Ardha Baddha Padmottanasana (half bound lotus): This purifies the rectum and liver. It also prevents gas in the stomach and prevents diarrhea.

Utkatasana: Strengthens the waist and makes the body light.

Virabhadrasana (warrior): All the joints of the body, as well as the lower abdomen, spinal column and organ of generation are purified. Pain associated with the knees as well as the pain from standing or sitting all day while working, is eliminated.

Paschimattanasana (the first seated pose): this pose eliminates gas problems in the stomach, it strengthens the organs of the digestive systems.

Purvatanasana: Purifies and strengthens the heart, anus, spinal column and waist.

Ardha Baddha Padma Paschimattanasana (seated, half bound lotus): Alleviates the enlargement of the liver and spleen. Also cures abdominal distention due to bad food and actiities. Constipation is also cured.

Tiriangmukhaaikapada paschimattanasana (right, then left foot back): Cures a number of afflictions including: body fat, water retention, thighs swollen out of proportion to the size of the body (elephant leg!!), piles and sciatica. Also makes the body symmetrical.

Janu Shirshasana: This posture cures cystitis. There’s a lot more in the yoga mala about the benefits of this asana but too much to reproduce here.

Marichyasana A to D: The benefits of all four are different, though all cure diseases in accordance with one’s physical nature. They each cure gaseous movements in the stomach and intestines, as well as the rectum, such as diarrhoea, and restore digestive power. With that, flatulence, indigestion and constipation are eliminated. Abdominal pain during menstruation is removed. The womb becomes powerful and enables a woman to carry a child strongly. The vata pitta kosha (large intestine and gall bladder) are purified, as is the manicure chakra (the third chakra at the navel centre), and the body gains strength and power.

Navasana (boat pose): The anal channel, spinal column, ribs and lower abdomen are purified. The digestive fire is increased and the waist gains strength.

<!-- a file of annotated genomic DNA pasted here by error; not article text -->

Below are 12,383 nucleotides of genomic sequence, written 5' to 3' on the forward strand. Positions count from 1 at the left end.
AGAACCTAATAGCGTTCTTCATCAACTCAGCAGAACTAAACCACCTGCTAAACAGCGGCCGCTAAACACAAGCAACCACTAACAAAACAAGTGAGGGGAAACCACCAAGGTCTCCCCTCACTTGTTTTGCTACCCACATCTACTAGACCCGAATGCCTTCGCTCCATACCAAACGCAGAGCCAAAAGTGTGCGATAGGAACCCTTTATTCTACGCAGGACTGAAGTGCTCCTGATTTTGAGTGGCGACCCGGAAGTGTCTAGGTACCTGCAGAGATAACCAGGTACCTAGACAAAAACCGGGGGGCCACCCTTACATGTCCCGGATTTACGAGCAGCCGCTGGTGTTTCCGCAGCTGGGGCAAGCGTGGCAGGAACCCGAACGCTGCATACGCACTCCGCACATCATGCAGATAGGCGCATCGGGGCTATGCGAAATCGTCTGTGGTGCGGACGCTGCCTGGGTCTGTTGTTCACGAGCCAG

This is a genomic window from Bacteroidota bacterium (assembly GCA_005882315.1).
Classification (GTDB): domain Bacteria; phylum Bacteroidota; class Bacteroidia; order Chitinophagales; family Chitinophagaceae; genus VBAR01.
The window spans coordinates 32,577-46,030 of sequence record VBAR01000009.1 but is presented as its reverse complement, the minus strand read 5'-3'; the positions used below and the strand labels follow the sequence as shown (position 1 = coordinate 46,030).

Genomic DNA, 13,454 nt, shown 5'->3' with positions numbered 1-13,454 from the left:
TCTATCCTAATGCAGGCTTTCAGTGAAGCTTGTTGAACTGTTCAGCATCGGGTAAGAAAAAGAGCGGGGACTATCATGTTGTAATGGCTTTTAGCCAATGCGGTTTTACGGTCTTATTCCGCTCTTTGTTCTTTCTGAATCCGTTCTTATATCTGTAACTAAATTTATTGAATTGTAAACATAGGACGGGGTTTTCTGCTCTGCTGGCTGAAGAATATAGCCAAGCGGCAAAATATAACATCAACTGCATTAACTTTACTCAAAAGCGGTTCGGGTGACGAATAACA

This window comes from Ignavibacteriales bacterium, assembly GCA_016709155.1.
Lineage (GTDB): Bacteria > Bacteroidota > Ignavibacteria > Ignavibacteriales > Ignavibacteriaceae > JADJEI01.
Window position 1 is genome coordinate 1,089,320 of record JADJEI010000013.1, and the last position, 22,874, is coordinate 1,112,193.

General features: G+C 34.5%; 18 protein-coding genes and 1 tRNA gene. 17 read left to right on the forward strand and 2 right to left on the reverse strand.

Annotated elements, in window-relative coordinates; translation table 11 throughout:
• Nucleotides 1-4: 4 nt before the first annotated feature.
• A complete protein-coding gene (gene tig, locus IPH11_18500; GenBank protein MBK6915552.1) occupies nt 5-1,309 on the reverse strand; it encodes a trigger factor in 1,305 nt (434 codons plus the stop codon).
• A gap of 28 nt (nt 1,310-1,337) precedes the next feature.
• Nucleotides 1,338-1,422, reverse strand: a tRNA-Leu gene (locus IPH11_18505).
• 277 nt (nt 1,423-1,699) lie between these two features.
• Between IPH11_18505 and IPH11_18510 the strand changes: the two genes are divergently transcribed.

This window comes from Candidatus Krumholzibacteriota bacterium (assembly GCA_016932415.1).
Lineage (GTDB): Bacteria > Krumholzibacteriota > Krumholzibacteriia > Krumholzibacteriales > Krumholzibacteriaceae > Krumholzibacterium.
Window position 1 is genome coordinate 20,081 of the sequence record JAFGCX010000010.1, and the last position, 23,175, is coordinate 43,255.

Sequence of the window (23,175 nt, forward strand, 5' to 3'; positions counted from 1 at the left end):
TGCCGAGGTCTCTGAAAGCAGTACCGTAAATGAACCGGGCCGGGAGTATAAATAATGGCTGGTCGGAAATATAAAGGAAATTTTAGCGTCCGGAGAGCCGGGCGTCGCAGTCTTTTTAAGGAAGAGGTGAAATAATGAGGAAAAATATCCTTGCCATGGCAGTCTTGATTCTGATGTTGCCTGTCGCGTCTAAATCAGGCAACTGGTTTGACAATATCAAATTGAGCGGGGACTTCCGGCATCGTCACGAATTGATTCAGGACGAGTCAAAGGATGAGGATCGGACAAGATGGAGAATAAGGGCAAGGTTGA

Bhujapidasana: Purifies the oesophagus. The body becomes light, and the shoulders and waist become strong.

Kurmasana: Purifies the nerve plexus in the anal region from which all 72,000 nadis grow. Also purifies the heart and lungs, and eliminates ailments caused by an imbalance of kapha. The chest becomes broad, bad fat is dissolved, and the spinal column becomes strong. Chest pain due to over-tiredness is cured, disorders from bad food remedied and the fat in the lower abdomen is dissolved, allowing the body to become healthy.

Garbha Pindasana: Dissolves fat of the lower abdomen, purifies the manipura (third) chakra, and wards off diseases of the liver and spleen.

Kukkutasana: The intestines are purified, the fat of the lower abdomen is dissolved, and diseases affecting the bowels and urinary tract, as well as excess phlegm, are cured.

Baddha Konasana: Constipation and piles will be destroyed and indigestion will no longer haunt an aspirant. There is a lot more information relating to Baddha Konasana in the Yoga Mala.

Upavishta Konasana: The grdhrasi nadi (sciatic nerve) will be strengthened, gaseous movements in the stomach will no longer occur and peristalsis will be resolved.

Supta Konasana: Same as Baddha Konasana and Upavishta Konasana

Supta Padangushtasana: Purifies and strengthens the waist region, knees, food and anal channels, and the sperm passageway (virya nala). It dissolves bad fat on the sides of the body and the waist, making the waist slender and strong, and the body light.

Ubhaya Padangushtasana: Purifies the anus, waist, stomach, genital organs and the granthi traya (three knots) which begin at the anal canal. It also eliminates the burning sensation that can occur during urination.

Urdhva Mukha Pascimattanasana: Purifies the lower back and oesophagus, and the swadishtana chakra (region between the anus and navel). When the swadishtana chakra is purified, bodily activities become light, all physical activities are free and easy, and impediments such as disease, do not torture one.

Setu Bandhasana: Purifies and strengthens the waist and neck, purifies the muladhara (root) chakra and increases the digestive fire. It also purifies the oesophagus, heart, and lungs, making them strong.

Next time: Finishing asanas.

Pattabhi Jois specifies (in the notes on the benefits of Baddha Konasana):

A point must be made to readers and aspirants that they should be careful to remember. When one follows the methods of asana and pranayama, there is no doubt that all diseases will be cured. But if an aspirant thinks that this will occur by his merely practising asanas while continuing to eat rajasic (stimulating) and tamasic (heavy) foods, then he is misguided. Such a course will actually lead to an increase in sickness.